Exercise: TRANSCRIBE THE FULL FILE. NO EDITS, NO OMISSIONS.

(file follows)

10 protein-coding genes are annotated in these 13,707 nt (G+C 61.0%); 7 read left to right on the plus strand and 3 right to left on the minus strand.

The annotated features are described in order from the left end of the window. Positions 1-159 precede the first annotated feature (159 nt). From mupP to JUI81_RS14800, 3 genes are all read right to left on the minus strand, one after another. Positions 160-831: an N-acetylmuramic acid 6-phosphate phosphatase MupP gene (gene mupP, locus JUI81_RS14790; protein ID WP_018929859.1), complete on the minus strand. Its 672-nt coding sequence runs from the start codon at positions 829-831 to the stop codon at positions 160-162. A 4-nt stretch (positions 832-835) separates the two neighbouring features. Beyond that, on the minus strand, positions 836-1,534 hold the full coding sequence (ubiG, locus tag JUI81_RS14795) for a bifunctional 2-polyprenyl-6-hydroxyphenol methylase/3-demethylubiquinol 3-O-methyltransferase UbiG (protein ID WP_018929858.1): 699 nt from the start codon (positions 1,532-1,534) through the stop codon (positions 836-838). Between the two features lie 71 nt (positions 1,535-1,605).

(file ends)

10 protein-coding genes are annotated in these 13,707 nt (G+C 61.0%); 7 read left to right on the plus strand and 3 right to left on the minus strand.

The annotated features are described in order from the left end of the window. Positions 1-159 precede the first annotated feature (159 nt). From mupP to JUI81_RS14800, 3 genes are all read right to left on the minus strand, one after another. Positions 160-831: an N-acetylmuramic acid 6-phosphate phosphatase MupP gene (gene mupP, locus JUI81_RS14790; protein ID WP_018929859.1), complete on the minus strand. Its 672-nt coding sequence runs from the start codon at positions 829-831 to the stop codon at positions 160-162. A 4-nt stretch (positions 832-835) separates the two neighbouring features. Beyond that, on the minus strand, positions 836-1,534 hold the full coding sequence (ubiG, locus tag JUI81_RS14795) for a bifunctional 2-polyprenyl-6-hydroxyphenol methylase/3-demethylubiquinol 3-O-methyltransferase UbiG (protein ID WP_018929858.1): 699 nt from the start codon (positions 1,532-1,534) through the stop codon (positions 836-838). Between the two features lie 71 nt (positions 1,535-1,605).